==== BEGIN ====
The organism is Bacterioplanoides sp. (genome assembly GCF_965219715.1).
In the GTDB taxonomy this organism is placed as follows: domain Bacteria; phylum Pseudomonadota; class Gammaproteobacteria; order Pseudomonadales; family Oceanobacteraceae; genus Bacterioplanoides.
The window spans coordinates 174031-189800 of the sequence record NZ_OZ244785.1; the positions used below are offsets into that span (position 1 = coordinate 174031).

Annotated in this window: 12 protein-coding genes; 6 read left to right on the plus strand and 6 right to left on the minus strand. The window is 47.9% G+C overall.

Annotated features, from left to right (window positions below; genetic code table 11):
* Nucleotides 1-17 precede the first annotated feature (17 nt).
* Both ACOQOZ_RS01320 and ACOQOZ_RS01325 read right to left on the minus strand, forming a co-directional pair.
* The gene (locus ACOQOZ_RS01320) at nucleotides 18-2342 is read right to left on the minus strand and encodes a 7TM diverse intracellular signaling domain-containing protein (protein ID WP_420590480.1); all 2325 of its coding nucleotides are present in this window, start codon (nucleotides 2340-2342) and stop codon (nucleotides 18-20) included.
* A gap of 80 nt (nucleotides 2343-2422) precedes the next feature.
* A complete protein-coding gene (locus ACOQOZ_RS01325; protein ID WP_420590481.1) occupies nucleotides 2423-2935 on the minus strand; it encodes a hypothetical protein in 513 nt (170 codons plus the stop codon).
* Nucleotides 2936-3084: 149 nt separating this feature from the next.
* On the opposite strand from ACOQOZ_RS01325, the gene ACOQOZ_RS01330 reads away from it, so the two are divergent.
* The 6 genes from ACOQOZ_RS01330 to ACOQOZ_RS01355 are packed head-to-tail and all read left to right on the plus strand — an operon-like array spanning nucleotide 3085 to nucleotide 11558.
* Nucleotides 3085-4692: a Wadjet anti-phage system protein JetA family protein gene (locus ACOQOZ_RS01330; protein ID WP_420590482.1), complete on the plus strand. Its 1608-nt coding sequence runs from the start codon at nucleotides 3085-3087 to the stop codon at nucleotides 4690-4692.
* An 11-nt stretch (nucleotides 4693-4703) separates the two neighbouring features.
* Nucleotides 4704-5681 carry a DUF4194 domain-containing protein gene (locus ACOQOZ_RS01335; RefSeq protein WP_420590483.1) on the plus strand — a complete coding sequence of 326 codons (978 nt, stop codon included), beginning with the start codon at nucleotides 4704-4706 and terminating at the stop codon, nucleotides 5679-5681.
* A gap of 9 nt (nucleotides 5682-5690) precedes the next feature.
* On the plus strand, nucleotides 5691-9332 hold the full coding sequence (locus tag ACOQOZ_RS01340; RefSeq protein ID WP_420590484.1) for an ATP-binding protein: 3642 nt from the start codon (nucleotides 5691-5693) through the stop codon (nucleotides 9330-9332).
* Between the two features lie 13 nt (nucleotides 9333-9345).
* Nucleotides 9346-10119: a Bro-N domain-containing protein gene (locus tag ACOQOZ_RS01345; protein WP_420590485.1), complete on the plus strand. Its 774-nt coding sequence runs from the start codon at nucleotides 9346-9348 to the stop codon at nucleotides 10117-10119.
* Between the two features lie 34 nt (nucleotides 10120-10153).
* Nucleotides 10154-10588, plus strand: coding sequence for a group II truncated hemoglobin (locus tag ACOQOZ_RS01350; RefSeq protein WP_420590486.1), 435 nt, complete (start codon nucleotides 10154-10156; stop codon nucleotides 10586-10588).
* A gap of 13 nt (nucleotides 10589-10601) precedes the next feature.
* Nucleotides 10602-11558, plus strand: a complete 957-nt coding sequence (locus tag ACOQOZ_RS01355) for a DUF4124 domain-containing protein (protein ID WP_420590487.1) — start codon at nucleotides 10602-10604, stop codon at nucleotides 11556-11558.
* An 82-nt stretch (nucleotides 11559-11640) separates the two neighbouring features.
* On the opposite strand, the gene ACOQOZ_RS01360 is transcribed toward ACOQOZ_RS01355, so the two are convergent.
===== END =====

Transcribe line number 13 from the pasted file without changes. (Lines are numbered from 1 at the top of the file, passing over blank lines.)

* The 6 genes from ACOQOZ_RS01330 to ACOQOZ_RS01355 are packed head-to-tail and all read left to right on the plus strand — an operon-like array spanning nucleotide 3085 to nucleotide 11558.